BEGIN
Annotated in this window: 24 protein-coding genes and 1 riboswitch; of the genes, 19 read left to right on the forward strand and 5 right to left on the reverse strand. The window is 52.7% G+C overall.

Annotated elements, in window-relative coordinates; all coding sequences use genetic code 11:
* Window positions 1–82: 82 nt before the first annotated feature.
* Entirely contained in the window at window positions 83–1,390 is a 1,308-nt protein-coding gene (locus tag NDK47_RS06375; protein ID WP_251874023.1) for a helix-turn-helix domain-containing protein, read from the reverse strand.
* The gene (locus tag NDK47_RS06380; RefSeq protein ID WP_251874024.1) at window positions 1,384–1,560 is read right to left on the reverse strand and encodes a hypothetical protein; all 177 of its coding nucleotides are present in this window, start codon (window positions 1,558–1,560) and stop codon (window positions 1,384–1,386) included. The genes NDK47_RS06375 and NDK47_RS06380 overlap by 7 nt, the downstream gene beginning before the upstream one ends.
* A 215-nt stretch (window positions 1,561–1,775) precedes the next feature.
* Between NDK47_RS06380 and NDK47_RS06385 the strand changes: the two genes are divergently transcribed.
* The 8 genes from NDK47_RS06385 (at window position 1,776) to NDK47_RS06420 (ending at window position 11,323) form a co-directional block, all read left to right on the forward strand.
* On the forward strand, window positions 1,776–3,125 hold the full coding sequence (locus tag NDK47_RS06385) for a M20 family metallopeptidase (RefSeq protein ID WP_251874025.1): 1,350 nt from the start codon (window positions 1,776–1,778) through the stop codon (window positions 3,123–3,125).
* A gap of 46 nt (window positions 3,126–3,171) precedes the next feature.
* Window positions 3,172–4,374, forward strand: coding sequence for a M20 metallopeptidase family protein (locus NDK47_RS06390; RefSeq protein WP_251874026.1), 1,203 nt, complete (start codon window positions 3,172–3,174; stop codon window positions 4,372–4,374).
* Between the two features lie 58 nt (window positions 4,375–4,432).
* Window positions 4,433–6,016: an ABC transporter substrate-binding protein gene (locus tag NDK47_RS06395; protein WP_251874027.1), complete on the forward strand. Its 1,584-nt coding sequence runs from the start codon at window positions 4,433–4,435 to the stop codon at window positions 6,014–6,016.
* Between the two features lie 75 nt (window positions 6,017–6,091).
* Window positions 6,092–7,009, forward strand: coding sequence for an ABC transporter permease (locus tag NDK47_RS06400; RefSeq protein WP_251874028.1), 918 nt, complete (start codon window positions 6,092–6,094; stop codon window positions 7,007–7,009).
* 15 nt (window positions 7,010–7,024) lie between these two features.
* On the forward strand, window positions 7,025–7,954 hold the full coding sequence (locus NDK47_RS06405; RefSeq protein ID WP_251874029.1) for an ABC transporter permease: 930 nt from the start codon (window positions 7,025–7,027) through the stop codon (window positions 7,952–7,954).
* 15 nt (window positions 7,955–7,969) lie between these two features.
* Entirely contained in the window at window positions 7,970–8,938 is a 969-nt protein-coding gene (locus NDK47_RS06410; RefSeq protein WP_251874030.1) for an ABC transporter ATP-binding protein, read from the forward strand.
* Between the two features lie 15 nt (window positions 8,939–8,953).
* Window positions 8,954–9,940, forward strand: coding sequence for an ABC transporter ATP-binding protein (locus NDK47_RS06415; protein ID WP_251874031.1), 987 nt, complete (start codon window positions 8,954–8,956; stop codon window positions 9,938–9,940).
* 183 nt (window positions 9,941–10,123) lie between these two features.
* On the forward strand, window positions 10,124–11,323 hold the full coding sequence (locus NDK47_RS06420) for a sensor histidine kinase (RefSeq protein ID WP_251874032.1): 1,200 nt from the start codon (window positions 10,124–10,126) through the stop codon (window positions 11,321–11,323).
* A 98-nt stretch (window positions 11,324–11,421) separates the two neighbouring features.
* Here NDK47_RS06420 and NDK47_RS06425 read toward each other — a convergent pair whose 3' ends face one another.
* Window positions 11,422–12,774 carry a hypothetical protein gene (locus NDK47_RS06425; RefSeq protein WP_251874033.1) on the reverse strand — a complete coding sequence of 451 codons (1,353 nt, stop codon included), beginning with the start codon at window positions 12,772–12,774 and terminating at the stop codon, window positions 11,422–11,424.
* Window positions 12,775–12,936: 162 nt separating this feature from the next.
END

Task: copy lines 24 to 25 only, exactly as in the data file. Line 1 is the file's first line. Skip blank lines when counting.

* A 98-nt stretch (window positions 11,324–11,421) separates the two neighbouring features.
* Here NDK47_RS06420 and NDK47_RS06425 read toward each other — a convergent pair whose 3' ends face one another.